Stengel explained that it took nearly seven hours to reach Rosetter at the bottom of the 40,000-bushel bin, despite the fact that they had cut the bin wide open, used three vacs and had a payloader and skidloader working the entire time.
"I never felt so helpless in all my life," Stengel said. "And we found him with the scoop shovel at the bottom of the bin. We figure it took 12 minutes for him to get there. That's how fast it consumes you."
Money is currently being earmarked for future safety education in Rosetter's name, Stengel said.
A number of students had the opportunity to try out the tug-o-war grain simulator, which represents the high amount of force one would need to pull in order to keep from being sucked down inside a large amount of grain. For someone buried up to his or her head, it amounts to five times the person's weight.
"I think it was cool," MACS third-grader Jersey Leysen said about the event. "It was fun. My favorite part was here, learning about electricity and getting to pull that weight thing. It was heavy."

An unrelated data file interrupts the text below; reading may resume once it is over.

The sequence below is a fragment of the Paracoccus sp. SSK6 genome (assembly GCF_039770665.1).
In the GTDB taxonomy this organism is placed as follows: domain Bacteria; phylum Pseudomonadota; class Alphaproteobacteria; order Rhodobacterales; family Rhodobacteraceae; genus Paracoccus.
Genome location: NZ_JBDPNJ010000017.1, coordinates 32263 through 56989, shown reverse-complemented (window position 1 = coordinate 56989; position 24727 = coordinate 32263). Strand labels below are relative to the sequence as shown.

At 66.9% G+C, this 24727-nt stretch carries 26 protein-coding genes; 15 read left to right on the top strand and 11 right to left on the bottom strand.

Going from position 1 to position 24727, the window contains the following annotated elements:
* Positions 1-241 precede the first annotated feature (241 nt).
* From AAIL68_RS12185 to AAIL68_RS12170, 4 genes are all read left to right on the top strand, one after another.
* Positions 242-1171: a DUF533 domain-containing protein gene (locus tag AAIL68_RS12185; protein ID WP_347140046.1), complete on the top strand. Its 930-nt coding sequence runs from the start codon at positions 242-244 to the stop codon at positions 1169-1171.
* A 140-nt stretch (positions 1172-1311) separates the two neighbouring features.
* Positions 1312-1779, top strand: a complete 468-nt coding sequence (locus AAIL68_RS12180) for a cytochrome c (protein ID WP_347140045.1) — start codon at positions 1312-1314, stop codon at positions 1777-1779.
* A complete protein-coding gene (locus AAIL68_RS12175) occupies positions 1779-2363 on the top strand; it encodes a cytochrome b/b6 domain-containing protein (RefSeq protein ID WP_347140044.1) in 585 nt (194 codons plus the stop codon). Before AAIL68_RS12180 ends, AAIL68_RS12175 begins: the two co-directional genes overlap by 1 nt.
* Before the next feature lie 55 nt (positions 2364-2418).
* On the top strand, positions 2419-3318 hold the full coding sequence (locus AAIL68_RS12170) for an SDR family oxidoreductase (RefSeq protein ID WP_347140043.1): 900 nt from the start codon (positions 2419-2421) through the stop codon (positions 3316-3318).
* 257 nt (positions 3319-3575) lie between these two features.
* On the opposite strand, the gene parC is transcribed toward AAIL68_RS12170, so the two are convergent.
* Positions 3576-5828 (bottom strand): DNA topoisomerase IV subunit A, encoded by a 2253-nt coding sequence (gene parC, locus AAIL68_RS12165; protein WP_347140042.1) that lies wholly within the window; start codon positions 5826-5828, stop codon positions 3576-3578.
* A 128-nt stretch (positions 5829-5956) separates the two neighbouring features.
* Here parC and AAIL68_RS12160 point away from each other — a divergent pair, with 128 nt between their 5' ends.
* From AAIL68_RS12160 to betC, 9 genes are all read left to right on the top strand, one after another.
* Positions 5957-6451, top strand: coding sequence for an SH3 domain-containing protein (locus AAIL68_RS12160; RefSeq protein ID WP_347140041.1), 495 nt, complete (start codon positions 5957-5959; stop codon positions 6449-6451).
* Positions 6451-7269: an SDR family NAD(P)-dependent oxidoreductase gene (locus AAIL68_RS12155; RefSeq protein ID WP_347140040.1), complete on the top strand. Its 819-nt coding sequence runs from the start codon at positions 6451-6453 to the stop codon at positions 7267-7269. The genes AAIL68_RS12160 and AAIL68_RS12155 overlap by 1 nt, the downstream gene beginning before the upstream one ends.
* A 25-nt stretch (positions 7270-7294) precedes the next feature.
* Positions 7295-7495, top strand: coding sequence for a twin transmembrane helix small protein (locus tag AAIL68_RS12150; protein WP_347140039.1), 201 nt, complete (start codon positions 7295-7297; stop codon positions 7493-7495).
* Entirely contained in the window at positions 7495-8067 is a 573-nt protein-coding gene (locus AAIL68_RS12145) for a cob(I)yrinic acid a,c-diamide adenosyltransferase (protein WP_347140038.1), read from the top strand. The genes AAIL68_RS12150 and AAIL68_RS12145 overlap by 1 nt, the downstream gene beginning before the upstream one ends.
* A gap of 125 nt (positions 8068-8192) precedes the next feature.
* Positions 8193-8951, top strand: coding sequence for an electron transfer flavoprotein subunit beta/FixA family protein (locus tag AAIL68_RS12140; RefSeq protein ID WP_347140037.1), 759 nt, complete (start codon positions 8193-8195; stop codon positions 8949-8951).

St. Edward fifth-grader Jodi Buysse agreed.
"It hurts your hand," she said. "But I had a good time here."
Owen Knochenmus also tried the tug-o-war simulator.
"It was so slippery," he said.
Stengel and Craigmile also demonstrated how dangerous an auger, as well as a belt or a chain on equipment, can be.
"The best thing you can do is shut it off before you touch it," Craigmile said.
Along with the many volunteers during the years, Dale wanted to thank Linda DeGriselles, Minnesota West campus dean, Liz DeBlieck at Bert Raney Elementary School and Al Stoeckman, superintendent at Yellow Medicine East, for all their assistance at this year's event.
He was also appreciative of the more than 20 YME FFA students who served as tour guides and leaders.